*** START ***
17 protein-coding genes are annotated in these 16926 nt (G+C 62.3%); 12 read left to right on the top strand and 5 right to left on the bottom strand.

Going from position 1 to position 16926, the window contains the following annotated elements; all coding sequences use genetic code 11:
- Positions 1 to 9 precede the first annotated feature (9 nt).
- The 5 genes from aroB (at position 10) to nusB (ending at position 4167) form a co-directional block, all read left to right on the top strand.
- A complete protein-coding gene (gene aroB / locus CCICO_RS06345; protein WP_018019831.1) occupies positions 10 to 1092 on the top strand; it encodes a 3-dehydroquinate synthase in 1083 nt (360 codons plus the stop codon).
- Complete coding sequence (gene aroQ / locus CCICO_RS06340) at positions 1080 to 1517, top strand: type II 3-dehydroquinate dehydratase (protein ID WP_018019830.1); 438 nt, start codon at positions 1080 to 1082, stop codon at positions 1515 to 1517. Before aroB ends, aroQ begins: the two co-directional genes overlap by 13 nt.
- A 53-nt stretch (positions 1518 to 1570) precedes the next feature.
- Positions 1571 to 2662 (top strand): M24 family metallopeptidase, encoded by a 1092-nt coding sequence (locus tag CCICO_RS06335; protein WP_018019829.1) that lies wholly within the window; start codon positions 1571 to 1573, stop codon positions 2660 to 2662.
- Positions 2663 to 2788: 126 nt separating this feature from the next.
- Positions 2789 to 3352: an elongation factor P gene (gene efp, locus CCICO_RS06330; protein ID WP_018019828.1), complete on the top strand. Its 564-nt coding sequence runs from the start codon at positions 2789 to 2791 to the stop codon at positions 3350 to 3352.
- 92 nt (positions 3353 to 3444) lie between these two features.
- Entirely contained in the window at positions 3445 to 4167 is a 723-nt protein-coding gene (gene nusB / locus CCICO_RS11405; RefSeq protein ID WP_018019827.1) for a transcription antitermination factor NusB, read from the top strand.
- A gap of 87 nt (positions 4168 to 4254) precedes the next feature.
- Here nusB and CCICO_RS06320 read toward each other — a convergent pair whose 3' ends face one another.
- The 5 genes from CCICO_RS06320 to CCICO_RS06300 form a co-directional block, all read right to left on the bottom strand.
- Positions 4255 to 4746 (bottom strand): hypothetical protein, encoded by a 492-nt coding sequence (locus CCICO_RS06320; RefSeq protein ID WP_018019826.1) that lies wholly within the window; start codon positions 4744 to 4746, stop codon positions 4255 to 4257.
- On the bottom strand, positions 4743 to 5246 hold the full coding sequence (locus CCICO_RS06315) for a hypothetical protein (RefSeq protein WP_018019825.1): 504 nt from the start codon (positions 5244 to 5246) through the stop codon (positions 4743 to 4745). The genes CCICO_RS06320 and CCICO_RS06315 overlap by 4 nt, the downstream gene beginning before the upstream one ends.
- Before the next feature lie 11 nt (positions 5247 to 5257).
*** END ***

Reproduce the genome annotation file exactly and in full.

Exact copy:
17 protein-coding genes are annotated in these 16926 nt (G+C 62.3%); 12 read left to right on the top strand and 5 right to left on the bottom strand.

Going from position 1 to position 16926, the window contains the following annotated elements; all coding sequences use genetic code 11:
- Positions 1 to 9 precede the first annotated feature (9 nt).
- The 5 genes from aroB (at position 10) to nusB (ending at position 4167) form a co-directional block, all read left to right on the top strand.
- A complete protein-coding gene (gene aroB / locus CCICO_RS06345; protein WP_018019831.1) occupies positions 10 to 1092 on the top strand; it encodes a 3-dehydroquinate synthase in 1083 nt (360 codons plus the stop codon).
- Complete coding sequence (gene aroQ / locus CCICO_RS06340) at positions 1080 to 1517, top strand: type II 3-dehydroquinate dehydratase (protein ID WP_018019830.1); 438 nt, start codon at positions 1080 to 1082, stop codon at positions 1515 to 1517. Before aroB ends, aroQ begins: the two co-directional genes overlap by 13 nt.
- A 53-nt stretch (positions 1518 to 1570) precedes the next feature.
- Positions 1571 to 2662 (top strand): M24 family metallopeptidase, encoded by a 1092-nt coding sequence (locus tag CCICO_RS06335; protein WP_018019829.1) that lies wholly within the window; start codon positions 1571 to 1573, stop codon positions 2660 to 2662.
- Positions 2663 to 2788: 126 nt separating this feature from the next.
- Positions 2789 to 3352: an elongation factor P gene (gene efp, locus CCICO_RS06330; protein ID WP_018019828.1), complete on the top strand. Its 564-nt coding sequence runs from the start codon at positions 2789 to 2791 to the stop codon at positions 3350 to 3352.
- 92 nt (positions 3353 to 3444) lie between these two features.
- Entirely contained in the window at positions 3445 to 4167 is a 723-nt protein-coding gene (gene nusB / locus CCICO_RS11405; RefSeq protein ID WP_018019827.1) for a transcription antitermination factor NusB, read from the top strand.
- A gap of 87 nt (positions 4168 to 4254) precedes the next feature.
- Here nusB and CCICO_RS06320 read toward each other — a convergent pair whose 3' ends face one another.
- The 5 genes from CCICO_RS06320 to CCICO_RS06300 form a co-directional block, all read right to left on the bottom strand.
- Positions 4255 to 4746 (bottom strand): hypothetical protein, encoded by a 492-nt coding sequence (locus CCICO_RS06320; RefSeq protein ID WP_018019826.1) that lies wholly within the window; start codon positions 4744 to 4746, stop codon positions 4255 to 4257.
- On the bottom strand, positions 4743 to 5246 hold the full coding sequence (locus CCICO_RS06315) for a hypothetical protein (RefSeq protein WP_018019825.1): 504 nt from the start codon (positions 5244 to 5246) through the stop codon (positions 4743 to 4745). The genes CCICO_RS06320 and CCICO_RS06315 overlap by 4 nt, the downstream gene beginning before the upstream one ends.
- Before the next feature lie 11 nt (positions 5247 to 5257).